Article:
Dog-Walking Advice From a Hong Kong Dog Trainer | Liv
Photo: Sebe Dalrem

Are you walking your dog, or is your dog walking you? Our canine companions need multiple exercise breaks every day, which means it’s crucial to get them to behave on dog walks and leash-training when we’re out and about. We speak to Sebe Dalrem, dog trainer and the founder of Project Obedience, for his advice on dog-walking and how to perfect your pup’s leash manners.

A loose leash

Novice dog owners might think that a sturdy harness is the safest tool, but according to Dalrem, you’re setting yourself up for an endless tug-of-war. “When a dog pulls against you in a harness, it creates what we call an opposition reflex, in which the animal finds reward through pulling, and is motivated to pull harder against you,” he says.

Stick with a simple collar and leash setup – so long as they can’t slip it off their heads. “It’s kinder to the dog to teach them to walk on a loose leash with soft hands, rather than a harness where you have to continually pull and yank to keep the dog with you,” he adds.

Start with boring walks

Dalrem recommends a combination of leash- training, counter-conditioning and desensitisation. “In order to get a dog walking on a leash nicely, first you need to teach them that not pulling is the more rewarding behaviour,” he says. Start by walking your dog in a relatively unstimulating environment, such as a carpark, an alleyway, or even in your home, showering your dog with positive enforcement, like praise and food, any time they display the behaviour you want. “Then, you can practice starting, stopping and changing direction to make sure they’re paying attention to you,” he adds.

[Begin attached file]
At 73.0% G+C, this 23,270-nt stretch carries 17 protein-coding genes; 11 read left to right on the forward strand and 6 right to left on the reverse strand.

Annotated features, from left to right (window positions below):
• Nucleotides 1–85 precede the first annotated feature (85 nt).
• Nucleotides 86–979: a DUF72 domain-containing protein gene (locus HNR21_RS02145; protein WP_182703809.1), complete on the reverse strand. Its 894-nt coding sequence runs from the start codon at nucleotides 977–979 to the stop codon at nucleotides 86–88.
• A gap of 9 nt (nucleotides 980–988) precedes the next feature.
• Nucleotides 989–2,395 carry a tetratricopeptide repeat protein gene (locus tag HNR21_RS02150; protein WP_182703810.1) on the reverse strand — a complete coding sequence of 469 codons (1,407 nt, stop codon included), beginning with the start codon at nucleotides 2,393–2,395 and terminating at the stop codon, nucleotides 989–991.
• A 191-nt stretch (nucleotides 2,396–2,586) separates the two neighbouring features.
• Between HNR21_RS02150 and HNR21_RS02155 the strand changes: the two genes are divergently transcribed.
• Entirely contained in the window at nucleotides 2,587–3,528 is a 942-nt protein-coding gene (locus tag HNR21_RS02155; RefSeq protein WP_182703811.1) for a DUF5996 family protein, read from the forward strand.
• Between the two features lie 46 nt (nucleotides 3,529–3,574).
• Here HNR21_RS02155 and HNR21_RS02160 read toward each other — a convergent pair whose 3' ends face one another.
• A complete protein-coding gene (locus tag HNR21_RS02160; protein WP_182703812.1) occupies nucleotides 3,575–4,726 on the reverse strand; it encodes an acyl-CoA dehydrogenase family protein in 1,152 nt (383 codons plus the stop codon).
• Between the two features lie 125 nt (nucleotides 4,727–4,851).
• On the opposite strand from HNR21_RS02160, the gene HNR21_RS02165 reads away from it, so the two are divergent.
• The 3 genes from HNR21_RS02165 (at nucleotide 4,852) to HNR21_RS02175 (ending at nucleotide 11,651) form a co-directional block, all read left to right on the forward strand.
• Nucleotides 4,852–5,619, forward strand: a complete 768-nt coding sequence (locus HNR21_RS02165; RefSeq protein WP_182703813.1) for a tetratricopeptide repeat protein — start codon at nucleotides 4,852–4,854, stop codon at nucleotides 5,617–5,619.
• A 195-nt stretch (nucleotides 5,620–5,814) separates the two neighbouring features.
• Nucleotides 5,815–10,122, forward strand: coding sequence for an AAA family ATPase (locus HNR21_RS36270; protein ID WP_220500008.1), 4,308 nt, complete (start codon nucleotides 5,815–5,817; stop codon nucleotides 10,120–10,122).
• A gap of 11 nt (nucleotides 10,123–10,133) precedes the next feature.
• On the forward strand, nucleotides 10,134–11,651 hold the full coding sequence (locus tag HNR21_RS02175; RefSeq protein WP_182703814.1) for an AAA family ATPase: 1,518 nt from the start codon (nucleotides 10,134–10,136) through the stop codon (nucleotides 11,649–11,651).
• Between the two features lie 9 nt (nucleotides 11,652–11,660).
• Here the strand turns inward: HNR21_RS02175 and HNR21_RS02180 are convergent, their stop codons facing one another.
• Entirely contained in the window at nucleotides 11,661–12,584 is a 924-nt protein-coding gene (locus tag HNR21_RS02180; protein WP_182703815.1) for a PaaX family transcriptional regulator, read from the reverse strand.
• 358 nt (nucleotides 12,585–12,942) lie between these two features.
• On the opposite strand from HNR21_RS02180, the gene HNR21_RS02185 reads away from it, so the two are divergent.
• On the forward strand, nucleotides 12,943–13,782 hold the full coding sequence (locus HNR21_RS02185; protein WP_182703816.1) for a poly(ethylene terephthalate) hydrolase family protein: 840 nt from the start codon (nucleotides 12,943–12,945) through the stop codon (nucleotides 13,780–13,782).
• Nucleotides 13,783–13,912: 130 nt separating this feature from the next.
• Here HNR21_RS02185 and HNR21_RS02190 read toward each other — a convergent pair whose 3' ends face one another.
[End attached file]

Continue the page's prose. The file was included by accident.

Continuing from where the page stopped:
Slowly build up to bigger adventures

“You need to gradually build up your dog’s tolerance for stimuli. For example, if they’re afraid of traffic, don’t go straight out and put them behind a motorbike,” Dalrem says. “Find somewhere that they can observe cars from a safe distance, far from triggering sounds and smells. Once they’ve built up a level of acceptance, you can get a little closer in stages until they’re walking safely on a busy street,” he adds.

Make sure they come back to you

Photo: Sebe Dalrem

Most importantly, make sure your dog is listening to you. In dog-training circles this is known as recall: the ability to bring your dog back and give you its attention, no matter what it was doing before. “Engagement training is really the basis of obedience training. It’s defined by your dog’s ability to focus on the handler and tune out distractions,” he says. “As dog owners, it is our responsibility to educate ourselves and equip ourselves with the tools to handle our dogs safely.”

Learn more about Project Obedience at

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